Farren commenced the instant action himself in June 2006, initially proceeding pro se and in forma pauperis. (Complaint, Docket No. 1; Docket No. 3). In the original Complaint, Farren alleged that between September and November 2004, Defendant improperly discriminated against him on the basis of gender by failing to take corrective action with respect to a male co-worker who was sexually harassing him and by retaliating against him for raising the harassment complaint. (Complaint, Docket No. 1, at 2-4). On September 10, 2007, Farren turned over certain discovery materials (Docket No. 17), including a handwritten statement signed by him detailing his allegations. (Docket Nos. 17-3 at 10-12; 73-8 at 13-16). Two weeks later, on September 24, 2007, Defendant filed a Suggestion of Death indicating that Farren had passed away on September 19, 2007. (Docket No. 19).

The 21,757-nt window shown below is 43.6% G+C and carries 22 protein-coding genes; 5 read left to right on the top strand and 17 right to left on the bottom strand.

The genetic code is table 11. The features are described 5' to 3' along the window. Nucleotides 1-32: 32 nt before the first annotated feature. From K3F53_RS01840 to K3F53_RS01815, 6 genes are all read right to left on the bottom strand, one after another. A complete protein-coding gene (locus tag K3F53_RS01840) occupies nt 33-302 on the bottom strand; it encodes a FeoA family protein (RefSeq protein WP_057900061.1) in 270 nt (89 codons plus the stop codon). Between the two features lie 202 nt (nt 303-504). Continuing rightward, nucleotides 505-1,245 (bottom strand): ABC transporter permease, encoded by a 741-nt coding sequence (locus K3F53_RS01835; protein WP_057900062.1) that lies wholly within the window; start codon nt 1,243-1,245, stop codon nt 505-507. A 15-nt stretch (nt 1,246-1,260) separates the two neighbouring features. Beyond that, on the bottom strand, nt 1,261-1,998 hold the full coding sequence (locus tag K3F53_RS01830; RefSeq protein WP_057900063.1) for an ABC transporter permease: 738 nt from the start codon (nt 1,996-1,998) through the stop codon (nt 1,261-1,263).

Plaintiff, represented by counsel, moved for an order substituting her, as administratrix of her husband's estate, as plaintiff in the instant action, (Docket No. 24), and Defendant cross-moved for denial of that request and dismissal of the complaint in its entirety (Docket No. 28). This Court granted Plaintiff's motion for substitution and an extension of time in which to respond to Defendant's Cross-Motion to Dismiss. (Docket No. 34). After the motion was fully briefed, this Court determined that dismissal based on a failure to prosecute was unwarranted, and denied Defendant's Cross-Motion. (Docket No. 38).
Plaintiff subsequently obtained leave to file an Amended Complaint
(Docket No. 49), and alleged therein that Defendant engaged in gender
discrimination in violation of Title VII by having "a policy that
treated men differently than women in that men were subjected to foul